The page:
US scientists have discovered a way to diagnose post-traumatic stress disorder (PTSD) by measuring the brain's magnetic fields.
Conventional brain scans do not reveal whether or not a person has the disorder, but the new technique demonstrated 90% accuracy when tested on a group of war veterans.
Symptoms of PTSD can include angry moods, jumpiness, recurring nightmares and flashbacks to psychologically traumatic events. Sufferers have usually been exposed to war, natural disasters, violent crime or accidents.
The 74 test subjects with PTSD had served either in World War Two, Vietnam, Afghanistan or Iraq, and were identified from a group of 250 non-sufferers by a technique called magnetoencephalography (MEG).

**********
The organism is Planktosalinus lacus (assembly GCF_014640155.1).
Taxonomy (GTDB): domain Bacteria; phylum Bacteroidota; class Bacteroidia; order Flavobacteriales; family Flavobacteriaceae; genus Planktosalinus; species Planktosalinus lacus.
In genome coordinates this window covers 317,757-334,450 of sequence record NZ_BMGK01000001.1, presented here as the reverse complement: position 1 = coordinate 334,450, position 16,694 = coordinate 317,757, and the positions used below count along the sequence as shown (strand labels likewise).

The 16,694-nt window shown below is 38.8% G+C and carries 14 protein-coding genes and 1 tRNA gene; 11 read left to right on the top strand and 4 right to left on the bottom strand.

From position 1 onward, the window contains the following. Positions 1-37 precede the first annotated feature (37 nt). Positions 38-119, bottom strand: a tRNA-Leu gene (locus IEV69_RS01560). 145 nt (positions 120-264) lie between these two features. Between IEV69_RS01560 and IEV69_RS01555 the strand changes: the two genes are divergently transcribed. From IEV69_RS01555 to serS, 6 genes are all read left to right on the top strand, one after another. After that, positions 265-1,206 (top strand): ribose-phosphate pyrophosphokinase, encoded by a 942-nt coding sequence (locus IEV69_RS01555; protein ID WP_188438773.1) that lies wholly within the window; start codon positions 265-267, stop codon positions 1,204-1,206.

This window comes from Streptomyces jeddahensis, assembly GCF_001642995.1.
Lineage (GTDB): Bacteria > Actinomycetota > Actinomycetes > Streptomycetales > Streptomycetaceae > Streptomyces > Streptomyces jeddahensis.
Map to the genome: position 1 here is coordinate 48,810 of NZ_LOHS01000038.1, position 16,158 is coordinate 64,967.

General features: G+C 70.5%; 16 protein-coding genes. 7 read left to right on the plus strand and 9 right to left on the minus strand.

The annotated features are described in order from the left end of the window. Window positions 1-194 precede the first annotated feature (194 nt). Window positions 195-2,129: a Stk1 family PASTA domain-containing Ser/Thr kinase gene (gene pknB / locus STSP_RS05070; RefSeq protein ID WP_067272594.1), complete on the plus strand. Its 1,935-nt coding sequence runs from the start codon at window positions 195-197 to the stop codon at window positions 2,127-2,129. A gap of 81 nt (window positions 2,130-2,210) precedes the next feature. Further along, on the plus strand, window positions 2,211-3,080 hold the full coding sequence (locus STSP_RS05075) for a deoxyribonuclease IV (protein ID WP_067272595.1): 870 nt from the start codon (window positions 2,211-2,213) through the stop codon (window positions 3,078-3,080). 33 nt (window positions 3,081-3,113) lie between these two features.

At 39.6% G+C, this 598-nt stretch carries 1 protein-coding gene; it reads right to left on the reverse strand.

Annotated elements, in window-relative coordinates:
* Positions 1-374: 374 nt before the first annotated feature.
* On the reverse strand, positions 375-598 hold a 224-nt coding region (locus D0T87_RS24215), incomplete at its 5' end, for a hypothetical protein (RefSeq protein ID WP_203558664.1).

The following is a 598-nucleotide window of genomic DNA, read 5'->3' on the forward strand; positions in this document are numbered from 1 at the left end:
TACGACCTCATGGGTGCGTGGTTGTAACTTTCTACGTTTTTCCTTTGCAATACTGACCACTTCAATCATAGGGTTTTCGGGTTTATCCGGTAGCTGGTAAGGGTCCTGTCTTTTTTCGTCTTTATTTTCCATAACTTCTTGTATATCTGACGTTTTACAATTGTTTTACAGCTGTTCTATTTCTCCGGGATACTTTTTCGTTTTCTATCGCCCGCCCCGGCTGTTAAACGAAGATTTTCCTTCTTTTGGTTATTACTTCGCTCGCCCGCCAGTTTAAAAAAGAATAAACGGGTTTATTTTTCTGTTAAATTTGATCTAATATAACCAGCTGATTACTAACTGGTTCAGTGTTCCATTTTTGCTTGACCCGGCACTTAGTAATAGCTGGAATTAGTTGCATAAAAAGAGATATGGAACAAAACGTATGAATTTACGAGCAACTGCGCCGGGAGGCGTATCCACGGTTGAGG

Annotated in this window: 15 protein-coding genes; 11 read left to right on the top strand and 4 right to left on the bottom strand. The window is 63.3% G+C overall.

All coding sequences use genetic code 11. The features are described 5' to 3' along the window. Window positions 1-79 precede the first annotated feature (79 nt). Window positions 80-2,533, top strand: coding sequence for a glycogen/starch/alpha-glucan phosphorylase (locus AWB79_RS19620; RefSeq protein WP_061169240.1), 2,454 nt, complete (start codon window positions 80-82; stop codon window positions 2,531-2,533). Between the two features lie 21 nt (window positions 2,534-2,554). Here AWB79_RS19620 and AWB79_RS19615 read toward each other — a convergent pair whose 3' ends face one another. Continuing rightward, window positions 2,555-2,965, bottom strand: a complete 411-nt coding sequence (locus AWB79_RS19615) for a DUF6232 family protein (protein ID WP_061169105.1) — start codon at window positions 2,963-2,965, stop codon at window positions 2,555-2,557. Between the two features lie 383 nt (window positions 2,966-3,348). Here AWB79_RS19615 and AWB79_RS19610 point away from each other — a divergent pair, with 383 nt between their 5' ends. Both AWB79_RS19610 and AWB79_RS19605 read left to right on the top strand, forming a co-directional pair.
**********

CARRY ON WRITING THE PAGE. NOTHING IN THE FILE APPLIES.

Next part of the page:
This analyses magnetic charges released by synchronous connections between brain cell populations and is the first working objective test.
Led by Professor Apostolos Georgopoulos, researchers at the Minneapolis Veteran Affairs Medical Center also discovered MEG revealed correlations between the severity of symptoms and the certainty of their predictions.
They wrote in the Journal of Neural Engineering: "The excellent results obtained offer major promise for the usefulness of the synchronous neural interactions test for differential diagnosis as well as for monitoring disease progression and for evaluating the effects of psychological and/or drug treatments."